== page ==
Dexippus


Also found in: Wikipedia.

Dexippus

(Publius Herennius Dexippus) (dĕksĭp`əs), fl. 253–276, Greek historian of the Roman period. He commanded Greek troops in an unsuccessful attempt to halt a Gothic invasion in 262. His works, much admired by Photius, included a universal history, a contemporary account of wars against the Goths (preserved largely by Zosimus), and an account of the Diadochi.
Mentioned in ?
References in periodicals archive ?
113) Siege description makes up a large proportion of the fragments of the early-third-century historian Dexippus.
A recently discovered fragment of Dexippus also contains poliorcetic material.
The Commentaries on the Categories by Porphyry, Dexippus, Ammonius, Simplicius, Olympiodorus, Elias (David) and Philoponus are analyzed and discussed.
Dexippus etiam Platonicus philosophus in dialogo, quem edidit in Aristotelis Categorias, ita scribit: [TEXT NOT REPRODUCIBLE IN ASCII][cf.
In regard to the categories, Gerson astutely interfaces interpretations of Dexippus, Simplicius, Plotinus, Porphyry, and Proclus, along with those of important contemporary interpreters to argue that it is "highly implausible, if not impossible" that Aristotle "held the view that what undergoes change, sensible substance, is absolutely fundamental in the universe" (p.
when you have come and taken over the command, you will give to Dexippus and to the rest of them a chance of showing what each is good for, and you will reward each according to his merits.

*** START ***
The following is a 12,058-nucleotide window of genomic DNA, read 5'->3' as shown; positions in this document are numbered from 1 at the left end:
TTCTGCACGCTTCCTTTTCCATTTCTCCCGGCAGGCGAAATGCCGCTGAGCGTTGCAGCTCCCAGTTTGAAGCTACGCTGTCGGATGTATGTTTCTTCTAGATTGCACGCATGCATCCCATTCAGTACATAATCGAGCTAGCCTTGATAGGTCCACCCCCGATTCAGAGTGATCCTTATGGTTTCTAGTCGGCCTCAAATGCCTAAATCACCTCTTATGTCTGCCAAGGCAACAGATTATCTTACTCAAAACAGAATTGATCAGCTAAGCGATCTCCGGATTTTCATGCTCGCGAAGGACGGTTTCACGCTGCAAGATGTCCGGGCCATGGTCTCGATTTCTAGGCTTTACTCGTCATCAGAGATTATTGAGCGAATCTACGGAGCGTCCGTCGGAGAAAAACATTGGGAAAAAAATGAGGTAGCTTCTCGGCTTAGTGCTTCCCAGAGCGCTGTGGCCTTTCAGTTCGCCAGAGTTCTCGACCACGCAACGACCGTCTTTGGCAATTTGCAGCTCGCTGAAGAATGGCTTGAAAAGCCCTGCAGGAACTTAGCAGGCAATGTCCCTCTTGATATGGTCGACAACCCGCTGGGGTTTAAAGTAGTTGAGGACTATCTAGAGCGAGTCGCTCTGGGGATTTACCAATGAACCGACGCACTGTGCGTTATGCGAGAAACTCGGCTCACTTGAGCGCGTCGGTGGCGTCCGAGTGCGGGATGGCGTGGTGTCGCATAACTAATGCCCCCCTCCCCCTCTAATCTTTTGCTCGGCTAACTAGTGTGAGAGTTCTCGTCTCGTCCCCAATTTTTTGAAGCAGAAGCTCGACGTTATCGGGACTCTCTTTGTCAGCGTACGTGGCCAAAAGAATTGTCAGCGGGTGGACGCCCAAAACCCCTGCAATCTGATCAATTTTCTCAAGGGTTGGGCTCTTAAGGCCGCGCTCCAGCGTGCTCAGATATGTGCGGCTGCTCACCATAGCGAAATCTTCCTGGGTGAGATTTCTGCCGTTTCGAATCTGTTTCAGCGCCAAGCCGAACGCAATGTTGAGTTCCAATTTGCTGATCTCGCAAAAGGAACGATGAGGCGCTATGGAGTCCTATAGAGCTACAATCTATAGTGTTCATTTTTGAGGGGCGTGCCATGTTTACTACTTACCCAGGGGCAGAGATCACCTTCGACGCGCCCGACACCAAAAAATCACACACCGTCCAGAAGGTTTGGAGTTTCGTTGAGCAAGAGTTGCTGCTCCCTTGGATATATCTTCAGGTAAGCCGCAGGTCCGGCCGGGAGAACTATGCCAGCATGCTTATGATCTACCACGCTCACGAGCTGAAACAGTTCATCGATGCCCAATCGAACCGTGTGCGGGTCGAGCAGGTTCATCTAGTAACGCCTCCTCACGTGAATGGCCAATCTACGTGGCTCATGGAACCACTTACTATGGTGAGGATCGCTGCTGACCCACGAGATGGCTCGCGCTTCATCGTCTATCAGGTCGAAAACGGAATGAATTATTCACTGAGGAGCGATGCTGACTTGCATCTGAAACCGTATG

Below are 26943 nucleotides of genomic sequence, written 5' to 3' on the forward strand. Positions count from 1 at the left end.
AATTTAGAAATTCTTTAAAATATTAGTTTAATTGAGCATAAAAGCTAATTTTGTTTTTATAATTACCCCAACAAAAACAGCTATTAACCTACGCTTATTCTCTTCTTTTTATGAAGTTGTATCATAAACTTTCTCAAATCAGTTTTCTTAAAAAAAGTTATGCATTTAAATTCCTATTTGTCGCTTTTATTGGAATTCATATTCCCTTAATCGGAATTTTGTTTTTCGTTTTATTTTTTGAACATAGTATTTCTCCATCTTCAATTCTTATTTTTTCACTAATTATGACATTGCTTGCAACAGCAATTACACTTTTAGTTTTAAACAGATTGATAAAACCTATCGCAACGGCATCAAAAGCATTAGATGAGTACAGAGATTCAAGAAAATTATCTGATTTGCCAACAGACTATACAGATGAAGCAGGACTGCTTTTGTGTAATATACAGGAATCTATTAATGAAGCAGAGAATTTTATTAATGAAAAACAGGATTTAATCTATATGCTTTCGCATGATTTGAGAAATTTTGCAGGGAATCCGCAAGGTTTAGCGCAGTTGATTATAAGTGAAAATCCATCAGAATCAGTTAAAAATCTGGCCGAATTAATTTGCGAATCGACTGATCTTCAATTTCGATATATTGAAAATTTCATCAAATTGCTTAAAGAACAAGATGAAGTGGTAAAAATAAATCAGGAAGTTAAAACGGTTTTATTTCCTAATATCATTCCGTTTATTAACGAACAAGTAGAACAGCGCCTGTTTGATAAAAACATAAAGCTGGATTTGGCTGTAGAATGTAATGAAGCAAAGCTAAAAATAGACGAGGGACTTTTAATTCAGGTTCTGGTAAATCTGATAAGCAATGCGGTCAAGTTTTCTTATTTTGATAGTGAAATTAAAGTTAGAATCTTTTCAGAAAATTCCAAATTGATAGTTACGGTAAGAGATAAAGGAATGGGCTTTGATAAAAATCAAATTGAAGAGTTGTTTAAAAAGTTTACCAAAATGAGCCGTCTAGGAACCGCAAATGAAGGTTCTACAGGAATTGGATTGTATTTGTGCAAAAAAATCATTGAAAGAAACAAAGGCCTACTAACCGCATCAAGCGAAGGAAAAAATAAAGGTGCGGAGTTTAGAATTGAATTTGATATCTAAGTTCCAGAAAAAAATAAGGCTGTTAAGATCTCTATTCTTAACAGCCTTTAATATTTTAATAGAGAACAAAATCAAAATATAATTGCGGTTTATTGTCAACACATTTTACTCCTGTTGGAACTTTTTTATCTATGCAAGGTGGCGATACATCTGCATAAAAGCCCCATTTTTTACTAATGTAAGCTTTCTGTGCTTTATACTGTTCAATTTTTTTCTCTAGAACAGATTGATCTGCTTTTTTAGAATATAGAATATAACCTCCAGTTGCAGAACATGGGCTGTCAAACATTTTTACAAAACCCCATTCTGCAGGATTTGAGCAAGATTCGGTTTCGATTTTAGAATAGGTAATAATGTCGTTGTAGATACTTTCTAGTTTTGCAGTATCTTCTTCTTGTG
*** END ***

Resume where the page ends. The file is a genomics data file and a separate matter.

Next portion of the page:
Aelius Aristides, Dexippus, Porphyrius, and `the Christians'), J.
2 (the majority of texts - all but Dexippus - erroneously read
In keeping with the rest of his immense oeuvre, which consists entirely of commentaries, Simplicius's Commentary on the Categories is replete with references to previous Peripatetic, Neoplatonic, and Stoic philosophers, including Themistius, Porphyry, Alexander of Aphrodisias, Herminus, Maximus, Boethus, Cornutus, Lucius, Nicostratus, Plotinus, Porphyry, Iamblichus, and Dexippus.
3-4), but the Greek historian Dexippus is cited as the source for this information.
The series of translations of which this volume is a part is under the general editorship of Richard Sorabji and includes works by Alexander of Aphrodisias, Ammonius, Dexippus, and Philoponus as well as Simplicius.